The Guardian and Parliament

    The recent attempt to intimidate and pressurise the Guardian is an attempt to further muzzle an already compromised mainstream media.

    Mr. Rusbridger, who is appearing before the home affairs select committee over the impact of NSA leaks, was asked if he loved his country and told by one member that he had committed a criminal offense in sharing information with the New York Times.

    Reminiscent of McCarthyism, the parliamentary inquisition is one of the more sinister attempts by the security establishment to silence critical and independent journalism in Britain.

    The flood of extraordinary material released by whistleblower Edward Snowden has brought into light the largest surveillance programme conducted by any government in memory. The publication of this material has, for the first time alerted, the public to the disturbing dangers posed by spies claiming to act against “terrorism”, even though some of the programmes he exposed predate the War on Terror by a quarter of a century.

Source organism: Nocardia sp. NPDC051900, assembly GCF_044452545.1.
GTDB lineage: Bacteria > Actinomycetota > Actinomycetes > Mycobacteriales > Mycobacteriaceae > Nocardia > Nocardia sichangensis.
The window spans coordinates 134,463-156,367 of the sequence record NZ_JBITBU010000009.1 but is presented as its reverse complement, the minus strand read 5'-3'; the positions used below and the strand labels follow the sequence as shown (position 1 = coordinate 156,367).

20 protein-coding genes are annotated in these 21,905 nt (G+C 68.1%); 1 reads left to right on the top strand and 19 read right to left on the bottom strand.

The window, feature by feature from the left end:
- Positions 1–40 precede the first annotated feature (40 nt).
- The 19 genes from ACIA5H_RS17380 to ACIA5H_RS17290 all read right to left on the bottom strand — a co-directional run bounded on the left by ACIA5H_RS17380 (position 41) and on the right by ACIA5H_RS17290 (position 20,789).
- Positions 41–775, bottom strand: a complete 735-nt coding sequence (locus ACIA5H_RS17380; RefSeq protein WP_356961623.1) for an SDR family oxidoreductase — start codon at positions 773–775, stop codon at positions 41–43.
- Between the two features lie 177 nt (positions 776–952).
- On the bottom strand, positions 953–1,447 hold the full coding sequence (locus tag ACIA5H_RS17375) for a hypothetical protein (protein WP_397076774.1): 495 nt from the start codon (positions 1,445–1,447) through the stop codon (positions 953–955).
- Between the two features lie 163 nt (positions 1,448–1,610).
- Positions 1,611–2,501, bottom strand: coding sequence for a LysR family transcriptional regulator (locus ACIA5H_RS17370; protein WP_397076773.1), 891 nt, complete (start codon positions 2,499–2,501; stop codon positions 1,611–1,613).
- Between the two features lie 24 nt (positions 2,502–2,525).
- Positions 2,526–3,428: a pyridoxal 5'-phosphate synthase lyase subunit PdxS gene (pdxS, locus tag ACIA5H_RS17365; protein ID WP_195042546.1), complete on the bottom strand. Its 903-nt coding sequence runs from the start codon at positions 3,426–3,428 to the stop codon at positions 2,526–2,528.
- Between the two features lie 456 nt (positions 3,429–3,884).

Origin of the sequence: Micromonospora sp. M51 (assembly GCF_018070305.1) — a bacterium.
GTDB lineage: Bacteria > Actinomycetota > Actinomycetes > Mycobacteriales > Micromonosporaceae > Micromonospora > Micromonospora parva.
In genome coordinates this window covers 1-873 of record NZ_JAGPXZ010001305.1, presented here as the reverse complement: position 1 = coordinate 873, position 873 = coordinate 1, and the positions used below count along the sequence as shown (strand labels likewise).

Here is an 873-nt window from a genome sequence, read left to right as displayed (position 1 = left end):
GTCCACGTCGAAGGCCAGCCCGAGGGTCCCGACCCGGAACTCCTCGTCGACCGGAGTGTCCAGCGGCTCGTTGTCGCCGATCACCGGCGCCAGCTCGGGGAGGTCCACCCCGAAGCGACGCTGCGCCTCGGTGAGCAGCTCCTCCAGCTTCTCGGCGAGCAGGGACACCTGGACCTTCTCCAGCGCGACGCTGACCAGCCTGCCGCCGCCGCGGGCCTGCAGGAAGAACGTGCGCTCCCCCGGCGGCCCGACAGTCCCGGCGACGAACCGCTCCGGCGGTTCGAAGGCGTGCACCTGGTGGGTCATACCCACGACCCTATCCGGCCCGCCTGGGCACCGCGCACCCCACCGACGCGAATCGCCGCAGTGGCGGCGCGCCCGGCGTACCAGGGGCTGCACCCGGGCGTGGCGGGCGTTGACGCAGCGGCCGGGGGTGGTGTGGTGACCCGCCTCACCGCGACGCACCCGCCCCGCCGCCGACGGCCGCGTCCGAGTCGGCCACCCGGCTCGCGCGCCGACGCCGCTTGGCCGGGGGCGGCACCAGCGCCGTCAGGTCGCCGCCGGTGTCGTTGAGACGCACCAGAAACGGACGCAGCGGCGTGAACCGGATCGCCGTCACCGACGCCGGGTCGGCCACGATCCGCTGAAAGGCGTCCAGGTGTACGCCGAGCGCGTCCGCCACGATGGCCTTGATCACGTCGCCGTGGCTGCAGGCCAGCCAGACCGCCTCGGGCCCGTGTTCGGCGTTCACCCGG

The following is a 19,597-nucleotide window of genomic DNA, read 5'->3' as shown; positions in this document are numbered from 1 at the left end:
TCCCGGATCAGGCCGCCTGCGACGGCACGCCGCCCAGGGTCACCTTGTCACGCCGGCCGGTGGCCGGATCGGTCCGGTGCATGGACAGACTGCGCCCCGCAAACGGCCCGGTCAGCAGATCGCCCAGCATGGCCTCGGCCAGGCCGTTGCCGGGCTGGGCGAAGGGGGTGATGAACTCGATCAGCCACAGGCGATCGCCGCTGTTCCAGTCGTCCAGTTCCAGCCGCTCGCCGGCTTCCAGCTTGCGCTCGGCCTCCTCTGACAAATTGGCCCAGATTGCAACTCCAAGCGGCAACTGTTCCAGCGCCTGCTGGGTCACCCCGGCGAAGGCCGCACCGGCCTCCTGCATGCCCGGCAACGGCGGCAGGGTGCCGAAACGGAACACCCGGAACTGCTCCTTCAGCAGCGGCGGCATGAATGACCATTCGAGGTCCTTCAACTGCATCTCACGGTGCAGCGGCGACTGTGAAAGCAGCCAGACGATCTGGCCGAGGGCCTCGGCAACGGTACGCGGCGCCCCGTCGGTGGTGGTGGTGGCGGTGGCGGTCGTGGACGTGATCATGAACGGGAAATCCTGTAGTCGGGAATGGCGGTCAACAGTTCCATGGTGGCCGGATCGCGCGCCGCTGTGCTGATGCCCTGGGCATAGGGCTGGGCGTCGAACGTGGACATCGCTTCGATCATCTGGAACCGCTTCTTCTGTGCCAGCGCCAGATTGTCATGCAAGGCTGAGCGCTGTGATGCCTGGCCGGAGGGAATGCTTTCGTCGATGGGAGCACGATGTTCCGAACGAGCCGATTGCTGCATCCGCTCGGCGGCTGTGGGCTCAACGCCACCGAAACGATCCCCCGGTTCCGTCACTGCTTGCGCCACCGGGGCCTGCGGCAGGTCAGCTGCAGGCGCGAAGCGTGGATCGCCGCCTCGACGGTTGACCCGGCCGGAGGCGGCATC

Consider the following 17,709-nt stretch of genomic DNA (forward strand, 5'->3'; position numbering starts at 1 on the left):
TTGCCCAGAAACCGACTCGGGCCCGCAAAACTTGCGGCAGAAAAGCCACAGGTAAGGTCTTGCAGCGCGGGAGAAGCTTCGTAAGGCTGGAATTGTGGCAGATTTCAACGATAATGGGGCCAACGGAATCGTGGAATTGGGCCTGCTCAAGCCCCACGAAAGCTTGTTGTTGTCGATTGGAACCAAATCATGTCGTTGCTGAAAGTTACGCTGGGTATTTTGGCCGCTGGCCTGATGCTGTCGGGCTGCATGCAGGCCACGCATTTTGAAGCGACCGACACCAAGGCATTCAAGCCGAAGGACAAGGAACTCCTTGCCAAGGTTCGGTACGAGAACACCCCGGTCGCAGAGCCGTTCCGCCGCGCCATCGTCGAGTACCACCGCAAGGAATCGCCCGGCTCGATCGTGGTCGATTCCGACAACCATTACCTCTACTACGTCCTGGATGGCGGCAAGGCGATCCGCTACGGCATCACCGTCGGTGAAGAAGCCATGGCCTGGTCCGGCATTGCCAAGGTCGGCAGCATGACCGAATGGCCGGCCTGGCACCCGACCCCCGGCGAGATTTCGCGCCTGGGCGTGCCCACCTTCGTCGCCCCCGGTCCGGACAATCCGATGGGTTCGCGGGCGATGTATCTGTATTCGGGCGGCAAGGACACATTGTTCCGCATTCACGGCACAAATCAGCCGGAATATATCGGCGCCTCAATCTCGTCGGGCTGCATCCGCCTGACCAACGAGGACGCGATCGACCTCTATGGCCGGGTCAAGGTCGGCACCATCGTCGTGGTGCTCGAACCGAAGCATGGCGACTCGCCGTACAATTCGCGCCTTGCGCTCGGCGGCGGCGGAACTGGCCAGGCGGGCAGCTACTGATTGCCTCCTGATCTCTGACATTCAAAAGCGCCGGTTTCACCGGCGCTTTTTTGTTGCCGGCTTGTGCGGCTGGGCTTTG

What has emerged from the scale of the attack on the Guardian is the nervousness amongst the secret police that further 'secrets' will be published and their role in undermining democracy and dissent brought even more fully into light.

    The dangers ahead however are not limited to these attacks, but to the strength of the Guardian’s response. Apparently accepting the fundamental concerns of the intelligence organisations, Rusbridger assured them that he was “not reckless” and said that the Snowden disclosures were justified as they had prompted a major international debate.

    But what if they hadn’t prompted the debate he describes - would these revelations be of less value and importance? Would these documents not prove beyond any doubt a Stasi like expansion of state power into the private lives of tens of millions, and into the work of journalists even at the Guardian?

    The Guardian has also admitted that it has 'consulted' with the secret police, the White House itself, and The Cabinet Office on more than one hundred occasions. But in embracing the public interest defence in publication of the Snowden material, the public has no idea what has been removed, censored or abridged and for what reason.

    These acts are hard to square with demands for accountability and transparency.

    But however complicated the Guardian’s position might appear, government assaults on historic freedoms are now so fundamental and so pernicious that publication of evidence of mass spying is now an obligation. And one that is defended by all advocates of free speech, a free press and of accountability and transparency.